Why Does A Tall Power Thing Hum ?

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Offline neilep

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Why Does A Tall Power Thing Hum ?
« on: 01/09/2009 15:32:33 »
Dearest Peeps Of Extraordinary IQ Heights,

As a sheepy I of course luff to humm...humming is my all time favourite sound that one makes as a droany kind of moany mouth closed sound.

But *shock horror*..I is not the only thing that hums !..no no no !!

Near my field is one of these things.


[attachment=9714]
A Humming Thing

I'm convinced that it's a climbing frame for birdies but I've been told that it's holds some magical power and stuff !...woooo !!...

I notice that it also hums !...even more of a wooo !!...why does this power thingy hum ?

As a firm believer in empirical study I snuk into my neighbours house at 3am this morning. Having seen him buy some batteries and knowing that he has hummed a few times...I figure he simply must know about the hummy power thing.So, with a skip and a hop he gleefully put up no resistance as he allowed me to chloroform him again. I luff my neighbour he's great like that, and with him chloroformed up like that he also began to hum and dribble ! So, with his permission to use his car , I backed out of  his garage  and we drove to the power hummy thing. I always wondered how to open his garage doors, it only took three  attempts to reverse through them. So, there we are at 3:30am in the middle of a field ...I tried to wake him but he was so at peace and humming his lullaby that even drenching him in water failed to stir him. I figured, with the help of a winch, If I could just get him to the top of the hummy power thing that the hum would be in concert with his own humming so he could then deliver me the answer. So, I tried one more time to splash him awake and though drenched, I pulled him up to the top till some arcing stuff happened, LOL,,that woke him and I could tell he was happy because he was dancing and iridescent....The foaming at the mouth was a nice touch too..he must have been so enlightened !....though, it made his answer quite unintelligible.....I think he was speaking 'in tongues' !.........so..no luck there !..I left him to these nice people who were jumping over a fire and had something called an altar or something that they were going to make some kind of offering. I told them my neighbour would help as he is always kind like that.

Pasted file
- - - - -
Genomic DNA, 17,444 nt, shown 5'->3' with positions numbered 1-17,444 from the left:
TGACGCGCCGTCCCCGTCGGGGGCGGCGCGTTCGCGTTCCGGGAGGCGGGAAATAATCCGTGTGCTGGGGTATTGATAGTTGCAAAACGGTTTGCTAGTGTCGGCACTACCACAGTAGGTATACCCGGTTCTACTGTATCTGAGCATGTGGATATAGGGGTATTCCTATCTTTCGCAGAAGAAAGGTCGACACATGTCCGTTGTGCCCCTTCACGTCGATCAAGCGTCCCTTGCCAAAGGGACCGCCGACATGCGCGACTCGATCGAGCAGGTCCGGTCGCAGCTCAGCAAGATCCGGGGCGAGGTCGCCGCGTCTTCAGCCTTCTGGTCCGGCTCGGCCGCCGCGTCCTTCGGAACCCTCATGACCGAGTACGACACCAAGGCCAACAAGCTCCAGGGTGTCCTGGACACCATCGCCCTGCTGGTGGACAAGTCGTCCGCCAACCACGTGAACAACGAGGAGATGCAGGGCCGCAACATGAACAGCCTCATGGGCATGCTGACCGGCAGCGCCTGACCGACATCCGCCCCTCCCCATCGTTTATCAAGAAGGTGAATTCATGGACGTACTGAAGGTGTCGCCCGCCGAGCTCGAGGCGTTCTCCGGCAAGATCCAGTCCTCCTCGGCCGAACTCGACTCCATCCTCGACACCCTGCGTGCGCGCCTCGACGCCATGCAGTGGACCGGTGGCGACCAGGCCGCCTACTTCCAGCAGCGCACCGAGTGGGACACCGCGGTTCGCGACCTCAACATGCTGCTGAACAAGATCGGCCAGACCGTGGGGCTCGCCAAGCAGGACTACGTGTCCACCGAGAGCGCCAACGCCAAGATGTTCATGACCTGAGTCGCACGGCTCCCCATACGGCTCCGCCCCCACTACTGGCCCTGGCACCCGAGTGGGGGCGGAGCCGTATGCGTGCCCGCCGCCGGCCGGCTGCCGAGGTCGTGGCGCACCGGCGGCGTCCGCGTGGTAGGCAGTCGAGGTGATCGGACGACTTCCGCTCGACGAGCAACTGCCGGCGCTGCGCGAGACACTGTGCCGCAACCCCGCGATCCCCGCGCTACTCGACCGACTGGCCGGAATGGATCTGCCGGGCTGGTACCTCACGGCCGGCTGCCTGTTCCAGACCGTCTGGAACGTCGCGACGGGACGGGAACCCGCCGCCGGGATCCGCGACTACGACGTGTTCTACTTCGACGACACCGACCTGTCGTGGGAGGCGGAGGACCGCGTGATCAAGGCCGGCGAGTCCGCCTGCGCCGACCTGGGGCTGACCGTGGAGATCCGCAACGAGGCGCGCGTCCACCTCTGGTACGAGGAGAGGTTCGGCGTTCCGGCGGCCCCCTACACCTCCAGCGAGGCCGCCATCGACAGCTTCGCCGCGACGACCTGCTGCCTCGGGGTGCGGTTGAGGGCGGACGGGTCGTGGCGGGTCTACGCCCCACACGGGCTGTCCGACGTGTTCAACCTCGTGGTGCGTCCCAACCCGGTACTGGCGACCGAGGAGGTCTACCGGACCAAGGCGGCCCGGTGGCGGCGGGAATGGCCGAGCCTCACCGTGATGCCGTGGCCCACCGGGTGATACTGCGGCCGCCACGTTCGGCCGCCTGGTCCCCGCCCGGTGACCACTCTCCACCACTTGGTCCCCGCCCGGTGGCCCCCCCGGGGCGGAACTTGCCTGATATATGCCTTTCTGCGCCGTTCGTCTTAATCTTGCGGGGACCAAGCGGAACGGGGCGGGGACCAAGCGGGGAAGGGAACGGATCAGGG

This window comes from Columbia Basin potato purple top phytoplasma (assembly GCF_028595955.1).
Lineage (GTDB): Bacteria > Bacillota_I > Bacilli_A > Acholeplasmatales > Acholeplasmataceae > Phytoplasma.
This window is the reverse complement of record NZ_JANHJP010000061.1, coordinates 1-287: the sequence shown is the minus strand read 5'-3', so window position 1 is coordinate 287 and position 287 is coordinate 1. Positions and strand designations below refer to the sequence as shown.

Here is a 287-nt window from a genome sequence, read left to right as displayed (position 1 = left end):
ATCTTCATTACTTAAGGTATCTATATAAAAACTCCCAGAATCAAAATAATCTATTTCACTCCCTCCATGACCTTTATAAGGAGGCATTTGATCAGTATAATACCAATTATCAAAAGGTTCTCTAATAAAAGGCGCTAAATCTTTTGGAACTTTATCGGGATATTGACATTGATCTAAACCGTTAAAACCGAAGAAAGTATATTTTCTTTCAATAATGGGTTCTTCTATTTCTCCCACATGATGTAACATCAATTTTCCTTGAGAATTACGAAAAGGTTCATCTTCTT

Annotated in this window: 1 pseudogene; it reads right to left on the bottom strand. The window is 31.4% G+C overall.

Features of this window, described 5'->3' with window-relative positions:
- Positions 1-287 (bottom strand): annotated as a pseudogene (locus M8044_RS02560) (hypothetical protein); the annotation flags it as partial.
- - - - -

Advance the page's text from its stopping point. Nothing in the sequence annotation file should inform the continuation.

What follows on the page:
So, can ewe tell me why those power hummy things hum ?...what makes them hum ?


Hugs & Shmishes


mwah mwah mwah !




Neil
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« Last Edit: 01/09/2009 15:34:33 by neilep »
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Offline RD

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Why Does A Tall Power Thing Hum ?
« Reply #1 on: 01/09/2009 16:24:07 »
Magnetostriction causes steel power lines to hum.
The high alternating current they carry creates an strong alternating magnetic field, which squishes the cable 50/60 times a second, which creates the vibration in the cable which causes the hum, (and its harmonics). 
« Last Edit: 01/09/2009 16:28:20 by RD »

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Offline LeeE

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« Reply #2 on: 01/09/2009 16:41:44 »
I thought they hummed because they were in a good mood and feeling happy.
...And its claws are as big as cups, and for some reason it's got a tremendous fear of stamps! And Mrs Doyle was telling me it's got magnets on its tail, so if you're made out of metal it can attach itself to you! And instead of a mouth it's got four arses!

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Offline Nizzle

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« Reply #3 on: 02/09/2009 07:44:39 »
So if someone would mess a bit with the switches in the Central distribution, and modulate the AC current through these lines, they could be playing the biggest musical instrument ever?
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Offline LeeE

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Why Does A Tall Power Thing Hum ?
« Reply #4 on: 02/09/2009 14:35:29 »
That idea really appeals to me  [:D]
...And its claws are as big as cups, and for some reason it's got a tremendous fear of stamps! And Mrs Doyle was telling me it's got magnets on its tail, so if you're made out of metal it can attach itself to you! And instead of a mouth it's got four arses!

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Offline neilep

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« Reply #5 on: 02/09/2009 15:11:11 »
Magnetostriction causes steel power lines to hum.
The high alternating current they carry creates an strong alternating magnetic field, which squishes the cable 50/60 times a second, which creates the vibration in the cable which causes the hum, (and its harmonics). 

Thank ewe very much RD for the info and links....so it literally is the cable itself vibrating !..woo !!
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Offline neilep

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« Reply #6 on: 02/09/2009 15:12:29 »
I thought they hummed because they were in a good mood and feeling happy.

Hi LeeE, yes, I am sure they are happy powery hummy things too !...I think if I was one I'd be a happy pylon too !  [:)]